Crowdsourcing data, not opinions, for last mile void in government-people relationship
Data is the new weapon in today’s information rich world. Contradictory to opinions; information is tangible, replicable and context independent. Crowdsourced data has resulted in many great products like google maps, content based social feeds, open innovations, etc. Like any other tool, crowdsourced information also serves the goals of collecting authority. Collected data can be used to force you to buy a certain product or to make a better disease diagnosis. In parallel, my professional training as a designer has helped me understand the value of probes for systematic innovation. The probe can be anything- a piece of art, a photograph, a sentence, a melody, a narrative and more. The importance of a probe lies in making us think, analyse, ask questions and seek answers for them. Openly accessible and well presented crowdsourced data has the power to be an able probe for shaping conclusive conversations in people-government negotiations. With right questions and appropriate methods, collected information can persuade actors of change. Data of the people, by the people, for the people, shall be leading development efforts in the emerging economies.
I will be joining the founding batch of UNLEASH which is a global innovation lab that brings together people from all over the world to transform 1,000 personal insights into hundreds of ideas and build lasting global networks around the Sustainable Development Goals. My aim is to meet amazing, motivated people to discuss opportunities about how new means of crowdsourcing data can assist in sustainable development efforts. I was selected in theme ‘WATER’ for the idea ‘Technological Interventions for Effective Water Network Management’ which has been shaped by my contextual experiences.
I have spent my childhood in an Indian town with a dysfunctional municipal water supply network. The water supply was limited to an hour/day. However, poor pipeline conditions resulted in an effective 50% supply cycle as consumers did not use the initial 50% water fearing contamination from broken pipeline segments. As I read about water conservation in school books, I became very uncomfortable with so much water being wasted around me. However, I could not come up with a suitable solution owing to my limited knowledge. The problem appeared in two contexts:
- There was no accountability for the quality of service. The service provider did not care about infrastructure health and consumer had no means to hold the service provider accountable.
- Pipe inspection technologies were (and still are) very costly and were never heard of in Indian towns. The inspection engineer’s highly specific reports ( and consumers lack of access to them) would have further served the interest of service provider only.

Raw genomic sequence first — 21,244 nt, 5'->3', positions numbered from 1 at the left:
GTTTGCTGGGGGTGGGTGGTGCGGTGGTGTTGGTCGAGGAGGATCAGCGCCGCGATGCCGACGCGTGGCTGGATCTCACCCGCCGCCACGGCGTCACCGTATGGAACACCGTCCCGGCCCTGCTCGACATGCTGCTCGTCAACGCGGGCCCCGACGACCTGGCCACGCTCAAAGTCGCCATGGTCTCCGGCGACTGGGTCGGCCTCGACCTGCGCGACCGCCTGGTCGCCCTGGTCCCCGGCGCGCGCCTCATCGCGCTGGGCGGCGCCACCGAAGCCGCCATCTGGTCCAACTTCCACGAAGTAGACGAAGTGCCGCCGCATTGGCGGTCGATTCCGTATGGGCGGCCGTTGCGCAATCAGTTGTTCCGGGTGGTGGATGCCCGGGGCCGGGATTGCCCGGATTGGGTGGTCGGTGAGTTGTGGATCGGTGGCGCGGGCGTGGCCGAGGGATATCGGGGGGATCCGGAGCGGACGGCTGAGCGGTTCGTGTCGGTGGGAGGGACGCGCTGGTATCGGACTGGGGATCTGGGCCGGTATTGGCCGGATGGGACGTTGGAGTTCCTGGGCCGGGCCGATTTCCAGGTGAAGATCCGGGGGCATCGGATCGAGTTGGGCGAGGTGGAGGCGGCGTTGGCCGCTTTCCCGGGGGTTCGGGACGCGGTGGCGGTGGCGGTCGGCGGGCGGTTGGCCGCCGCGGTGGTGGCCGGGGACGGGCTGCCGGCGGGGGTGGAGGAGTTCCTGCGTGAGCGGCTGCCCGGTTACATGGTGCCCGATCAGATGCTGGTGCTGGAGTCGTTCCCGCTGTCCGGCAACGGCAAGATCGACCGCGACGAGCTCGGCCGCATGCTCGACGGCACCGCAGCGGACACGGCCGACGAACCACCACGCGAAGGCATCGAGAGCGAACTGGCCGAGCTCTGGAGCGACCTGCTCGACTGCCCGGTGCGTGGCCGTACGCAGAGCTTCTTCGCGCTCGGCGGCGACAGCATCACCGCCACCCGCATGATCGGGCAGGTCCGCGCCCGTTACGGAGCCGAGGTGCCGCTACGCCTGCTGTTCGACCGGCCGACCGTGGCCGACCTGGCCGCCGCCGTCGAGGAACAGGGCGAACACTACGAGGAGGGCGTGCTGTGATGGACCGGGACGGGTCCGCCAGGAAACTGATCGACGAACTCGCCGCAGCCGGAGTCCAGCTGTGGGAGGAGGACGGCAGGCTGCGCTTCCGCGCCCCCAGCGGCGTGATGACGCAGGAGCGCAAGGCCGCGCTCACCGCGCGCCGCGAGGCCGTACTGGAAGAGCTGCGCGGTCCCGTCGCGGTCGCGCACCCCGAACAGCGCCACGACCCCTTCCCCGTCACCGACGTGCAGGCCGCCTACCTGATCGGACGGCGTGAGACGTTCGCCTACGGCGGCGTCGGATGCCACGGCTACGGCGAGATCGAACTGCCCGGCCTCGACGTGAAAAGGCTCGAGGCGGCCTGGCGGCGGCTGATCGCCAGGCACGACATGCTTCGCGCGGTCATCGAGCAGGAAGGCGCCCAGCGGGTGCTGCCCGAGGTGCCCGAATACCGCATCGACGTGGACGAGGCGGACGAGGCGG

The existing arrangement lacked tools/means of service evaluation and consumer feedback. If people were able to localise the source of the problem, they would have persuaded the service provider to facilitate a solution.
To improve the condition of the water supply networks, I aim at a data driven multi-stakeholder network health monitoring framework. Proposed framework has two parts:
- Cost effective water quality and pipe health monitoring tools for consumers and service providers
- Mutual amalgamation of logged inspection data, a machine learning-based insight generation tool utilising sensor fusion approach and a public platform for assimilation of gathered insights (and raw data)
The proposed tool for service providers is a cost effective passive pipeline health robot which crawls with the flow of water inside the pipeline and collects relevant information about pipeline health and water quality with localisation data. Once out, the data is transmitted to a central server for automated post-processing. Consumers are also provided with an embedded water quality measurement tool which samples the data across the channel and acts as a secondary validation approach. The tool can also be used in complex pipeline meshes where running a crawler is not feasible. The tool also transmits information to the same server as the crawler. Intelligent on server algorithms then generate the actionable insights about health of the entire water distribution network. The endeavour has both technical and functional challenges. However, I am confident that Unleash will connect me to potential partners, teammates and collaborators who will assist me in turning the concept into a reality. If implemented well, such an approach can save 25% waste water in metro cities, 40 % in tier-2 cities and 50 % in towns.
Eagerly waiting to join wonderful people in Denmark!
I am an instrumentation engineer and currently a PhD student at Design Programme,Indian Institute of Technology-Kanpur. My dissertation examines opportunities in amalgamation of established system design methodologies in research space of structural health monitoring. Being nurtured at the boundary of design and technology, I foresee endless opportunities at the horizon of both. My research interests are consumer experience evaluation, mechatronics and nondestructive testing. Some of my conceptual upbringings have successfully secured grants from relevant industrial sponsors. Currently, I am shaping opportunities to design and develop context-aware machines to serve as a research tool in design expeditions.